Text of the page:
Two former Florida State players charged in theft


Published: Thursday, June 1, 2006 at 6:01 a.m.
Last Modified: Thursday, June 1, 2006 at 12:00 a.m.
TALLAHASSEE - A.J. Nicholson and another former Florida State football player are charged with breaking into the apartment of Seminoles running back Lorenzo Booker and stealing about $1,700 in electronic equipment, Tallahassee police said Wednesday.
The 21-year-old Nicholson, a linebacker drafted by the Cincinnati Bengals in April, was being sought in Ohio, said police spokesman John T. Newland. Fred Rouse, 20, a wide receiver who was kicked off the team in January after his freshman season, was arrested Saturday in his hometown of Tallahassee.
The apartment Booker shares with three roommates was broken into while they were out of town May 20-21, Newland said.
Both suspects are charged with burglary and grand theft, both felonies. Nicholson also is charged with criminal mischief, a misdemeanor, for damage to the apartment. Rouse also faces an unrelated felony charge of illegal possession of a prescription drug.
Nicholson, who has a history of off-field problems, was taken by the Bengals in the fifth round of the NFL Draft and recently participated in the team's voluntary workouts.
"It is our policy that it is not appropriate for us to comment on a player's legal situation until or unless it is resolved in the courts," Bengals spokesman Jack Brennan said.
Nicholson's agent did not immediately return a call seeking comment.
Rouse, who was released under a $6,000 bond, did not have a Tallahassee telephone listing. Leon County Jail records did not indicate that he had a lawyer.
Florida State suspended Nicholson for the Orange Bowl in January after he took a woman to the team's Miami hotel, a violation of team policy, and she accused him of sexual assault. Nicholson has not been charged in that case.
While at Florida State, Nicholson also was charged with drunken driving, pleaded no contest and received probation. In a separate case, he was Tasered by police after a bar dispute but a resisting arrest charge was dropped.
Rouse was one of the nation's most widely acclaimed prep stars when he signed with Florida State last year. Coach Bobby Bowden dismissed him nearly three weeks after the Orange Bowl for what he called "conduct detrimental to the welfare of the football team."
Police solved the break-in by tracing a receiver's glove found under a television set to Rouse, who was questioned and then confessed, Newland said. He said Rouse implicated Nicholson, a former roommate of Booker's, as the instigator.
"When A.J. broke into the rear window he cut his finger," Newland said.
Nicholson is the second Bengals player arrested in the last five months. Receiver Chris Henry, a rookie last season, is awaiting an August trial on a gun charge in Orlando.
  • SPORTS FIRM INVESTIGATION: The FBI has opened an investigation into a fledgling San Diego sports marketing firm that tried to recruit Heisman Trophy winner Reggie Bush, the attorney for the football star's family told The Associated Press Wednesday.
    Attorney David Cornwell of Atlanta said FBI agents interviewed him about "potential federal crimes" last week by phone. Cornwell said he intends to make Bush and his parents available to the FBI.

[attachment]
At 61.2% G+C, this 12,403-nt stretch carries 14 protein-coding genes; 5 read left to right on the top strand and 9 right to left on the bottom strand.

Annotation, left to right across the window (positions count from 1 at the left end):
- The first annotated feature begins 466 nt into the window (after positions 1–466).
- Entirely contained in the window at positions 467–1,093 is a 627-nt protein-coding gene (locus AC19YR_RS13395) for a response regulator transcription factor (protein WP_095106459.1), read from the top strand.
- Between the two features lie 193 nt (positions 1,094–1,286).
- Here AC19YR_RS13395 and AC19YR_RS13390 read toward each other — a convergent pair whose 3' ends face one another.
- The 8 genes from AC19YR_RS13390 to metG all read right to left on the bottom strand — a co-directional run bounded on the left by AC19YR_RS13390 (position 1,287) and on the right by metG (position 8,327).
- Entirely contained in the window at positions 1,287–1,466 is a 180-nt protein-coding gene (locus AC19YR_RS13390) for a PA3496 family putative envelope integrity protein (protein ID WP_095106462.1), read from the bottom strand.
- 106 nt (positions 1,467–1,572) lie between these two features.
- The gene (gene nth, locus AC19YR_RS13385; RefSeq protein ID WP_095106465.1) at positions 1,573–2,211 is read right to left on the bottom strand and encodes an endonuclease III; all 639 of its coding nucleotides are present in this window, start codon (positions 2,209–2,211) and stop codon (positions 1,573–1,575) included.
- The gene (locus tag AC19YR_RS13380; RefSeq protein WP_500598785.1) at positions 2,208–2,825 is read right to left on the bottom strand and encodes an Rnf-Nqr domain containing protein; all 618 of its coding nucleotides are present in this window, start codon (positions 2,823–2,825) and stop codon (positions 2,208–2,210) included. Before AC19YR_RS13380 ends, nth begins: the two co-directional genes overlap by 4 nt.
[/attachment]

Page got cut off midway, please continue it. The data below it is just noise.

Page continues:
"They've asked now to interview Reggie and his parents," Cornwell said. "I intend to cooperate, yes."
    April Langwell, an FBI spokeswoman in San Diego, said she could neither confirm nor deny any investigations.
    The NCAA and Pac-10 are investigating whether any rules were broken when Bush's family lived in a suburban San Diego home owned by Michael Michaels, a principal in New Era Sports & Entertainment, while Bush was still playing for Southern California last season. The NCAA prohibits student-athletes and their families from receiving extra benefits from agents or their representatives.
    Michaels and his partner, Lloyd Lake, a documented gang member serving time in prison, formed New Era late last year in the hopes of signing Bush to handle his marketing, and bring aboard a San Diego agent to handle contract negotiations. Their hopes were dashed when Bush signed with another agent and marketing representative.
    San Diego attorney Brian Watkins, who represents New Era, said in April he plans to sue Bush's parents for $3.2 million. Watkins said Bush's parents owed $54,000 in rent for the year they lived in Michaels' house.
    "We have been contacted by the FBI to discuss the conduct of the individuals represented by Watkins," Cornwell said.
    Reached by phone Wednesday, Watkins said he was unaware of the FBI investigation.
    Bush and his family so far have declined to be interviewed by NCAA and Pac-10 investigators. Cornwell said they were unwilling to provide information that could be used by Watkins, but indicated he was willing to cooperate.
    "The issue with the FBI is similar to the NCAA. I want to balance the cooperation with the FBI against my needs to protect my client's interest with regard to threatened litigation," Cornwell said.
    Bush was expected to be the No. 1 overall pick in the NFL draft, but the Houston Texans bypassed him and took North Carolina State defensive end Mario Williams. Bush went to New Orleans with the second pick.
    Before the NFL draft in late April, the league alerted some teams about a potential attempted extortion of Bush's family.
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